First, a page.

Each year, thousands of people sign up for new life insurance policies. They do this, in large part, because they want financial security for their families in the event the unthinkable happens. Many new policy holders are young professionals. They know that they are unlikely to die from a disease anytime soon. Nonetheless, we all know that accidents can strike at any time.
Consequently, many of these people sign up for Accidental Death and Dismemberment (AD&D) riders In addition to their regular life insurance policies. As the name suggests, these riders kick in only if the policyholder dies in an accident. The thing that makes these riders so attractive to policyholders is that the death payout tends to be three to four times the normal policy payout.
Thus, for example, if a policyholder with a $100,000 life insurance policy dies in an accident, his beneficiary would receive the $100,000 payout, plus an additional $300,000 for the AD&D rider. As you can imagine, life insurance companies do not love paying out on AD&D claims. In fact, they will often go to great lengths to avoid such payments.
One of their favored tactics is to claim that an accidental death was not an accident at all. As lawyers who specialize in the wrongful denial of life insurance claims, we have seen life insurance companies do this even when all police reports and all witnesses verify that the policyholder’s death was, in fact, an accident.
To illustrate, here are a few of the most egregious examples we’ve seen of a life insurance company claiming an accident was not an accident at all. In each of the below examples, the policyholder had an AD&D rider in place that the life insurance company was trying to avoid.
The car accident
Charlie was a young accountant with a wife and two kids. One evening, after a particularly long day at work, Charlie headed home on a Southern California freeway. Traffic was unusually heavy for that time of night.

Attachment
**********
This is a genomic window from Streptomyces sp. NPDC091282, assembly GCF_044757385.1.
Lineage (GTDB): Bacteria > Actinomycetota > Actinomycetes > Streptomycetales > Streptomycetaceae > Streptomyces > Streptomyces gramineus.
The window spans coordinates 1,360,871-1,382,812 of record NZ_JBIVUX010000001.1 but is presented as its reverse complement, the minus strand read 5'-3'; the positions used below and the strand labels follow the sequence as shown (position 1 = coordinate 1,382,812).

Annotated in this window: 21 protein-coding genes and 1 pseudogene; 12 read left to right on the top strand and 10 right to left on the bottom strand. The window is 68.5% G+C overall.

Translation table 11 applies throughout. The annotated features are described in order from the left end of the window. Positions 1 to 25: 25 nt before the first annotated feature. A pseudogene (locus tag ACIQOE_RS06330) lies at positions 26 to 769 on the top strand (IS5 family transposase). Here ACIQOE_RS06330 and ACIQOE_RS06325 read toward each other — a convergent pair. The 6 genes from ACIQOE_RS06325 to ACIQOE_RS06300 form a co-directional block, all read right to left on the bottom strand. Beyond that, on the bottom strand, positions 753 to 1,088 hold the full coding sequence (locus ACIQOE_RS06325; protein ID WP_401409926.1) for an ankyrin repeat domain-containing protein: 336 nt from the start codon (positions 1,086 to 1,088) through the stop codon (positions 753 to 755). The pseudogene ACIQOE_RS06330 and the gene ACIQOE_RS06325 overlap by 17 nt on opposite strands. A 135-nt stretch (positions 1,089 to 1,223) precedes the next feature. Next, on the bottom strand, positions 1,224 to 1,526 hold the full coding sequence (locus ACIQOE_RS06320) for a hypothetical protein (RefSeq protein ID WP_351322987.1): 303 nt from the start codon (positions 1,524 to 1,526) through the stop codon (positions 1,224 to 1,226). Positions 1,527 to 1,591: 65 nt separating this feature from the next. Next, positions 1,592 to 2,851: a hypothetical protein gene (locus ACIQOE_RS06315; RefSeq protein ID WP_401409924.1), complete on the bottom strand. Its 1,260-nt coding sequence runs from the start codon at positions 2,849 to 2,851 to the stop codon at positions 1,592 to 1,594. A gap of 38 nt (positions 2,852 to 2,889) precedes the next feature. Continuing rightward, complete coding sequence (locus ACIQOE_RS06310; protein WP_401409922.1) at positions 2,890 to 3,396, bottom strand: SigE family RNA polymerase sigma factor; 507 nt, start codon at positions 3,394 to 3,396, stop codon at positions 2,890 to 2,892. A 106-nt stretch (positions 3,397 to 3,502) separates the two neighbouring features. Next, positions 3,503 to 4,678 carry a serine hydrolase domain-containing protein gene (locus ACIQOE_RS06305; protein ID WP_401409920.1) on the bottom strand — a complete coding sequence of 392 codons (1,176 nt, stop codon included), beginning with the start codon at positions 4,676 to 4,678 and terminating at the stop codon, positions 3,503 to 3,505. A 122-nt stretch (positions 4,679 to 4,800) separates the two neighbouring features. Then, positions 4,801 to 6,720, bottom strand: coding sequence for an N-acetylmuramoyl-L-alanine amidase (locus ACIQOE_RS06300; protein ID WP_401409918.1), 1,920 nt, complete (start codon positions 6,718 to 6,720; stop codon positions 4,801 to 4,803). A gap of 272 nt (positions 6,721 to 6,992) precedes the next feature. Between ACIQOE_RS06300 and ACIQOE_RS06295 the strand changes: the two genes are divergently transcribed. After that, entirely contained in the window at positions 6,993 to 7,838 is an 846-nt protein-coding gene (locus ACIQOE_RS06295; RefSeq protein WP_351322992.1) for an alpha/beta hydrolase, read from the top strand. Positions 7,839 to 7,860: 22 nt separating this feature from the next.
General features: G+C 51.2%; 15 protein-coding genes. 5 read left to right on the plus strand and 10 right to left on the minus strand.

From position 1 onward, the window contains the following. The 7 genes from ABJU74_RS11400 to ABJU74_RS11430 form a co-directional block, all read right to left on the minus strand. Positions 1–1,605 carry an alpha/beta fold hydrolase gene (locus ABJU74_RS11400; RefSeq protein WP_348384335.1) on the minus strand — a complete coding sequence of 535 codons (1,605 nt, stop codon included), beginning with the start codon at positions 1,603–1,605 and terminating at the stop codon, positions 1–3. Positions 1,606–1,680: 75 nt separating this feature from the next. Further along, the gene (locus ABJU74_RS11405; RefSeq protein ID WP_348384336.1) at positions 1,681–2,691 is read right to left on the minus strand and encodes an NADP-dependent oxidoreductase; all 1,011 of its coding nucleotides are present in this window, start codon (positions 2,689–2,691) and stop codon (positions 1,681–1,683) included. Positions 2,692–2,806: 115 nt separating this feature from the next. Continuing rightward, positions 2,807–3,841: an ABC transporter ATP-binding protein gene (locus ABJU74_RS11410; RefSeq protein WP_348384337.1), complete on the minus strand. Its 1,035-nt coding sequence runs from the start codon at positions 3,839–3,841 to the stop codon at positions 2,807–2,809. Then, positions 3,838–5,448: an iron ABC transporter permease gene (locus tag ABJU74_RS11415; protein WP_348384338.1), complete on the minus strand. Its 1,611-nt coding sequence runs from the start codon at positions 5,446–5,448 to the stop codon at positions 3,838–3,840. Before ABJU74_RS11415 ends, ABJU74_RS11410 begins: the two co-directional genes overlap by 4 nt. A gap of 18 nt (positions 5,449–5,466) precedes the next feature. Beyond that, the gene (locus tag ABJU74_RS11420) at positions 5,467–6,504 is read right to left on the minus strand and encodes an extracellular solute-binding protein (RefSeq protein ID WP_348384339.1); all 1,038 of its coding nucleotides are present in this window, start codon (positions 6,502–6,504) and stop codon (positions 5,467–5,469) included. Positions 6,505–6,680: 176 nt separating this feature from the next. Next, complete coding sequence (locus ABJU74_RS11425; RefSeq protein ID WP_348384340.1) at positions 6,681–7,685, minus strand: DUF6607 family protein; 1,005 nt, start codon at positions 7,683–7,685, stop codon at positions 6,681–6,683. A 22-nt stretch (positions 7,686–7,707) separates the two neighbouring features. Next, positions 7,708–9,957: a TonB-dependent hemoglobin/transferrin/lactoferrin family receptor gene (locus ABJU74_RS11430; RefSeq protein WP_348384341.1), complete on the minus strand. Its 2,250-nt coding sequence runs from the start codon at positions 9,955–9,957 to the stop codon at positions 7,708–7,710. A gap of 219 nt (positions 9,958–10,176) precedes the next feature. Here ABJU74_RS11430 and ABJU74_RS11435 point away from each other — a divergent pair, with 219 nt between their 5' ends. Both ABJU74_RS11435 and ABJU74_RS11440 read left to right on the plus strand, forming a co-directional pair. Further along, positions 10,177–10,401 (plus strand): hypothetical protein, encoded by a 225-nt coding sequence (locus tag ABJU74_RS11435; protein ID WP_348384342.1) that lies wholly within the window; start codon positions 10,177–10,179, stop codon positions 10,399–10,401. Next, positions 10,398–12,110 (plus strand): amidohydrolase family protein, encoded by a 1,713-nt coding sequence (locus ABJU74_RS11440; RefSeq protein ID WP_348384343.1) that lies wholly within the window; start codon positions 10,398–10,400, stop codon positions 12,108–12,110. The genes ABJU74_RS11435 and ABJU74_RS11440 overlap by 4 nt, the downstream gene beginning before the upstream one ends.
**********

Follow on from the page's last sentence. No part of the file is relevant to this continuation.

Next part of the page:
As Charlie approached his freeway exit, a semi-truck headed in the opposite direction crossed the median. Although it was not in danger of hitting Charlie’s car, which was in the furthest right-hand lane, it did strike several other cars. They then careened toward Charlie. In an effort to avoid the collision, he pulled hard to the right, which caused his car to veer off a 20-foot drop-off. Charlie was killed instantly when the car hit the roadway below.
The scene was fully captured by a freeway surveillance camera. Police reports, which included reference to the surveillance video, indicated that the entire incident was an accident. The police specifically ruled that Charlie's death was accidental.
Nonetheless, when Charlie's wife tried to make a claim against his life insurance policy and the AD&D rider, the AD&D portion of her claim was denied. The insurance company claimed that because Charlie veered off the road without being hit by another vehicle, he intended to commit suicide.
Charlie's wife hired an attorney specializing in the wrongful denial of life insurance claims. This claim denial was thereafter overturned in its entirety.